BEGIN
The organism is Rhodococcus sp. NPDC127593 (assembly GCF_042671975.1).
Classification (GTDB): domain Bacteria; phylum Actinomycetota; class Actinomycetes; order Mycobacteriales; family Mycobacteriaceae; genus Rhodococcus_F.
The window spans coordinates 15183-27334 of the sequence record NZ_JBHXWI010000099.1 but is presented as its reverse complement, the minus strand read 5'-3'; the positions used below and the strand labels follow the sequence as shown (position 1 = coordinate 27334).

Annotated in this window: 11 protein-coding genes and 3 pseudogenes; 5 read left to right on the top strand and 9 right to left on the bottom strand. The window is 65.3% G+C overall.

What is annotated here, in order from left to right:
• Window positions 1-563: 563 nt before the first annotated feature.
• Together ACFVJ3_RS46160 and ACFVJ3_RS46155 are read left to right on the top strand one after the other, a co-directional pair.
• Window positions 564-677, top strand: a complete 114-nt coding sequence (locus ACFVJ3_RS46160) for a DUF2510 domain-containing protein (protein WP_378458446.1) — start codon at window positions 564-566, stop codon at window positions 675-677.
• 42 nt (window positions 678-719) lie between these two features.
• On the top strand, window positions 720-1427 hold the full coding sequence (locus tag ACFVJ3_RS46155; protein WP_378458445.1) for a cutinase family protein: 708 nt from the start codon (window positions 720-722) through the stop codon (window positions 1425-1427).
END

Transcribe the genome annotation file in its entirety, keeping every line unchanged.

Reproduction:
The organism is Rhodococcus sp. NPDC127593 (assembly GCF_042671975.1).
Classification (GTDB): domain Bacteria; phylum Actinomycetota; class Actinomycetes; order Mycobacteriales; family Mycobacteriaceae; genus Rhodococcus_F.
The window spans coordinates 15183-27334 of the sequence record NZ_JBHXWI010000099.1 but is presented as its reverse complement, the minus strand read 5'-3'; the positions used below and the strand labels follow the sequence as shown (position 1 = coordinate 27334).

Annotated in this window: 11 protein-coding genes and 3 pseudogenes; 5 read left to right on the top strand and 9 right to left on the bottom strand. The window is 65.3% G+C overall.

What is annotated here, in order from left to right:
• Window positions 1-563: 563 nt before the first annotated feature.
• Together ACFVJ3_RS46160 and ACFVJ3_RS46155 are read left to right on the top strand one after the other, a co-directional pair.
• Window positions 564-677, top strand: a complete 114-nt coding sequence (locus ACFVJ3_RS46160) for a DUF2510 domain-containing protein (protein WP_378458446.1) — start codon at window positions 564-566, stop codon at window positions 675-677.
• 42 nt (window positions 678-719) lie between these two features.
• On the top strand, window positions 720-1427 hold the full coding sequence (locus tag ACFVJ3_RS46155; protein WP_378458445.1) for a cutinase family protein: 708 nt from the start codon (window positions 720-722) through the stop codon (window positions 1425-1427).